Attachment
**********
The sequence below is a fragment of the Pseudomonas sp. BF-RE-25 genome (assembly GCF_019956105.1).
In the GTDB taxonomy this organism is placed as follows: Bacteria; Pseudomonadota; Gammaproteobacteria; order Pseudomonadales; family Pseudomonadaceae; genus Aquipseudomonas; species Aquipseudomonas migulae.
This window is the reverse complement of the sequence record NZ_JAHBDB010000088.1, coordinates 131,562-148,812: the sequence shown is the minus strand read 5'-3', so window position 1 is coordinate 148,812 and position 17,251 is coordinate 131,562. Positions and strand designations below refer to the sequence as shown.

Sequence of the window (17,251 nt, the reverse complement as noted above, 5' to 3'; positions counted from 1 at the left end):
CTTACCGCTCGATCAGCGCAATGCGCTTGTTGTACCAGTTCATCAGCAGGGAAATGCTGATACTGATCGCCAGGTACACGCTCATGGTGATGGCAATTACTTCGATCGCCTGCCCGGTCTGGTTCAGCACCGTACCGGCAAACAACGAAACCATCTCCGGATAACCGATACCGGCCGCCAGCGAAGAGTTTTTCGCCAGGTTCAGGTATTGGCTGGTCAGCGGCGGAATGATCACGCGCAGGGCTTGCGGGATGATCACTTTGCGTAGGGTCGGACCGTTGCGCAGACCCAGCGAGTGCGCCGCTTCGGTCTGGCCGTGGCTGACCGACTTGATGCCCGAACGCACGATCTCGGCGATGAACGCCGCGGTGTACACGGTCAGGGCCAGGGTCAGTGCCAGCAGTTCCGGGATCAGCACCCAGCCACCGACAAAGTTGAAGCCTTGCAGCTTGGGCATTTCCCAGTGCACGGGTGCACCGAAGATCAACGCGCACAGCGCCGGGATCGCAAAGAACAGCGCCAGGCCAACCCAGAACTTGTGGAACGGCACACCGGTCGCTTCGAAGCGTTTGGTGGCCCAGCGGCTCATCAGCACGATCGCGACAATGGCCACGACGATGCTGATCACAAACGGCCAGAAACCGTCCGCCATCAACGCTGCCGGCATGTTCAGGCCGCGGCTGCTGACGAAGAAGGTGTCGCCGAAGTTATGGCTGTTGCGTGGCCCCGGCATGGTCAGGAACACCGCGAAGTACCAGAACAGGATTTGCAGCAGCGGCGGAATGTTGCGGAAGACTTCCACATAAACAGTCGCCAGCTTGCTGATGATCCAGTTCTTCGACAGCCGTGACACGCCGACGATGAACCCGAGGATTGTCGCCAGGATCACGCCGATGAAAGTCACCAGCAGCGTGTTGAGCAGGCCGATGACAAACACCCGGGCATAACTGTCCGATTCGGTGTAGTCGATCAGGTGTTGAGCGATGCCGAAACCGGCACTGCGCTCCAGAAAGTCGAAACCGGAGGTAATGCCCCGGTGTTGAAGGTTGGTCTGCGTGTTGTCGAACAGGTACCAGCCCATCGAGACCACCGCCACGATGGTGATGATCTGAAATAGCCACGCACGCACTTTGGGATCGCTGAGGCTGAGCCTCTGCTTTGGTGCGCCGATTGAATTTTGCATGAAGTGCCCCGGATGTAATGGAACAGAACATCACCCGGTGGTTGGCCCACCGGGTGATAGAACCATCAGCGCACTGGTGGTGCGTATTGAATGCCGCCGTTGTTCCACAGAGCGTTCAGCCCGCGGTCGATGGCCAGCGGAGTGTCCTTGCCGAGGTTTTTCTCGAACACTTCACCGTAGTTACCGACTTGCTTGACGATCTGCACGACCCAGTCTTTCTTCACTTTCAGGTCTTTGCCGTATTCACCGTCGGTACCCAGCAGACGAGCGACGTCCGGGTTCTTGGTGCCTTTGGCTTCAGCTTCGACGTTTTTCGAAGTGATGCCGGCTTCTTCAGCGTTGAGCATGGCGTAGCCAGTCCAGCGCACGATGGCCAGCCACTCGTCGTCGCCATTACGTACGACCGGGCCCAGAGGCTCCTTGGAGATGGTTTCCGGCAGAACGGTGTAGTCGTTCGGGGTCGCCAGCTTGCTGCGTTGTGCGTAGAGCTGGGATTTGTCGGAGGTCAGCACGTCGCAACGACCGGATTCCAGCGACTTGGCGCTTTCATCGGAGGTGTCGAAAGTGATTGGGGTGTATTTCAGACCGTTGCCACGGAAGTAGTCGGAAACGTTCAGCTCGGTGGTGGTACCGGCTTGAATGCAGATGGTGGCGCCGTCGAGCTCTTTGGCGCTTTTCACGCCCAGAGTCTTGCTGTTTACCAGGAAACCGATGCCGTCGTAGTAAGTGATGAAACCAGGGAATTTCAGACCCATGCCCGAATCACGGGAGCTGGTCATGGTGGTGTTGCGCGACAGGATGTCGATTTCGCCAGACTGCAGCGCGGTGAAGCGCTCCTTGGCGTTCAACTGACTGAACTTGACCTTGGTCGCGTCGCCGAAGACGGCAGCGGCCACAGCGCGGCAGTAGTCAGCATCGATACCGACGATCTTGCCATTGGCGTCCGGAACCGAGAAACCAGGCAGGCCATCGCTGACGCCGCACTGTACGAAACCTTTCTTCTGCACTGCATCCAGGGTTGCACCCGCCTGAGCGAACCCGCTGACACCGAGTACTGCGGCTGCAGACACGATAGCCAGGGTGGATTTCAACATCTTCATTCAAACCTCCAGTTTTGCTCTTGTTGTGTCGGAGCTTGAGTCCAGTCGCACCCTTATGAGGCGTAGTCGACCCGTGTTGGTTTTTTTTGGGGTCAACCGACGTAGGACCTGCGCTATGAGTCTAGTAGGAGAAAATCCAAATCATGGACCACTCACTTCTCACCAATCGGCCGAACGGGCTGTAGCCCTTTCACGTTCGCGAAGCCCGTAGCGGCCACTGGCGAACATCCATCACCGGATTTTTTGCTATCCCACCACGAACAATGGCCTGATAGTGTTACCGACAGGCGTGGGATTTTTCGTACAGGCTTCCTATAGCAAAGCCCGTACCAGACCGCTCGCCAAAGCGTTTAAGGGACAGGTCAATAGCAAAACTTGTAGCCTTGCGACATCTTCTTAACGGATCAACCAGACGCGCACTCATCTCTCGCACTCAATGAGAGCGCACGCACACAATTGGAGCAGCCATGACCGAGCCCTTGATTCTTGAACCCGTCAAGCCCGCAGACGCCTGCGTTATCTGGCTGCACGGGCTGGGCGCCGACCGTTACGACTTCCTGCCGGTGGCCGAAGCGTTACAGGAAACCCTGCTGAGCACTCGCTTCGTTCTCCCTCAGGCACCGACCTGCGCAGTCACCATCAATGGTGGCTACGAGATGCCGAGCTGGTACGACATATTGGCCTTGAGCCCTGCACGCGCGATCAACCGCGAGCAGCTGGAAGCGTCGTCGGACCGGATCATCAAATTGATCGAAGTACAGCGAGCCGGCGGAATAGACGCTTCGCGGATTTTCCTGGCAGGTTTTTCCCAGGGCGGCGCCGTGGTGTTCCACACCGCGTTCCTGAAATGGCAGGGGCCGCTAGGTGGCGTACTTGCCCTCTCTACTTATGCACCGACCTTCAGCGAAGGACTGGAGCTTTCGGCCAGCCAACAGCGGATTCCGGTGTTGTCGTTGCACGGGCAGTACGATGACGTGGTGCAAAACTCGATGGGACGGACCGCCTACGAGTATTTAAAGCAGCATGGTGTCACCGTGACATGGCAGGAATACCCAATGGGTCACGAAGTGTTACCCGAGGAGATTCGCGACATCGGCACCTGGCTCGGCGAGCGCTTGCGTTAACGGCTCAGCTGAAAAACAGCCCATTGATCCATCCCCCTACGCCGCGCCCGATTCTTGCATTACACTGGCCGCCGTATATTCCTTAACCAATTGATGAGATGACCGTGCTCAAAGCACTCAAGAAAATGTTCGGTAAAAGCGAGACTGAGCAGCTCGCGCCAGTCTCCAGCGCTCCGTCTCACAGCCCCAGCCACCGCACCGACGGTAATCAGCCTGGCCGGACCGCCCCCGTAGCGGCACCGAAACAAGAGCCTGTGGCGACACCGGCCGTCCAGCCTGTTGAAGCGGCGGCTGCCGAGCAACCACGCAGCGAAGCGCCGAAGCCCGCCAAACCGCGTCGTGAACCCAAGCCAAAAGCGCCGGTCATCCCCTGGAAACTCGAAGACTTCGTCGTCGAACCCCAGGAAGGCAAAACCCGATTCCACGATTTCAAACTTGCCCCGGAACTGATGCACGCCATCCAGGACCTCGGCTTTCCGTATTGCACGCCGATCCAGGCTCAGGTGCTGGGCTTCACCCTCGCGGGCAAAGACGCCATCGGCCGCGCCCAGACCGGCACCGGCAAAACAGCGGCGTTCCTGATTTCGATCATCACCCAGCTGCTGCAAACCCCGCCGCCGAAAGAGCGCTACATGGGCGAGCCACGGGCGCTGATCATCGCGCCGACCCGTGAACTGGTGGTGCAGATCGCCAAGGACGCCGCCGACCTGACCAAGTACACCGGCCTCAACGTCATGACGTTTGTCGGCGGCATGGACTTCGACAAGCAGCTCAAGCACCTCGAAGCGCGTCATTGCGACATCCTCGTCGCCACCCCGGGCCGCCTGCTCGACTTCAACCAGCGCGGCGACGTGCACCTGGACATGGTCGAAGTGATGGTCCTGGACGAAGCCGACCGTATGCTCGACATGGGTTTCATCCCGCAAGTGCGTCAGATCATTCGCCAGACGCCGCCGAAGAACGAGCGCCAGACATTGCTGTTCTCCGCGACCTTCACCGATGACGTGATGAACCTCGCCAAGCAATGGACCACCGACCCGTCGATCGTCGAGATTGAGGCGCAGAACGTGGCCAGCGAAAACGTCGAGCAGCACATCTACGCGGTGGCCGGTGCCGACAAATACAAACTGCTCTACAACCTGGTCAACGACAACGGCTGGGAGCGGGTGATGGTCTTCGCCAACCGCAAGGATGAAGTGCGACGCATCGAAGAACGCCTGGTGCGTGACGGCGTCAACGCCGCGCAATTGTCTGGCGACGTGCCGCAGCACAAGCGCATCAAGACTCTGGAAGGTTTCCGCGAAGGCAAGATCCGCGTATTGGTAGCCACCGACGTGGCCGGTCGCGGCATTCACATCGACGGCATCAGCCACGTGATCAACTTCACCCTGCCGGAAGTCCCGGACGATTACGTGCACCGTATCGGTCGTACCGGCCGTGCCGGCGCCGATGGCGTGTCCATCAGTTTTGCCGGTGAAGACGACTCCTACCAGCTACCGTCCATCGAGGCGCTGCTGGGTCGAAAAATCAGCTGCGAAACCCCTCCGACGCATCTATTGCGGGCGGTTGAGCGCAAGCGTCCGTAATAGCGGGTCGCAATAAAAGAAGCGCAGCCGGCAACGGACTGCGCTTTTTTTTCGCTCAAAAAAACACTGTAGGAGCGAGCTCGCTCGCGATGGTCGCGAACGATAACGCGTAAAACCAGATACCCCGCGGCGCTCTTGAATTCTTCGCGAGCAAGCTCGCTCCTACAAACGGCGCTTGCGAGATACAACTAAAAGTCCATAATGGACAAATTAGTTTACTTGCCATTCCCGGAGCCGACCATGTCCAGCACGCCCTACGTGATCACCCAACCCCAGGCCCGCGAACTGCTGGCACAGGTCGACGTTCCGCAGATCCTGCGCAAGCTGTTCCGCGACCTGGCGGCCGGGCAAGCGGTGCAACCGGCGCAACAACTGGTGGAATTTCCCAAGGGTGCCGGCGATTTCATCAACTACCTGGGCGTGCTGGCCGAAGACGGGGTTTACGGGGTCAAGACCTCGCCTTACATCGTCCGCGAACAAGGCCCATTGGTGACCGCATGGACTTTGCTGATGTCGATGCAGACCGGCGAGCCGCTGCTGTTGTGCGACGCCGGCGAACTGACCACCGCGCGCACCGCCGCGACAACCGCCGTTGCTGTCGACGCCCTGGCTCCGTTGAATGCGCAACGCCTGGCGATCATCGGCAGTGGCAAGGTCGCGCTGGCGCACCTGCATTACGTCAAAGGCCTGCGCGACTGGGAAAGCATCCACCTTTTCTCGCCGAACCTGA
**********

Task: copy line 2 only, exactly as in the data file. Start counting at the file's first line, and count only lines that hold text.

In the GTDB taxonomy this organism is placed as follows: Bacteria; Pseudomonadota; Gammaproteobacteria; order Pseudomonadales; family Pseudomonadaceae; genus Aquipseudomonas; species Aquipseudomonas migulae.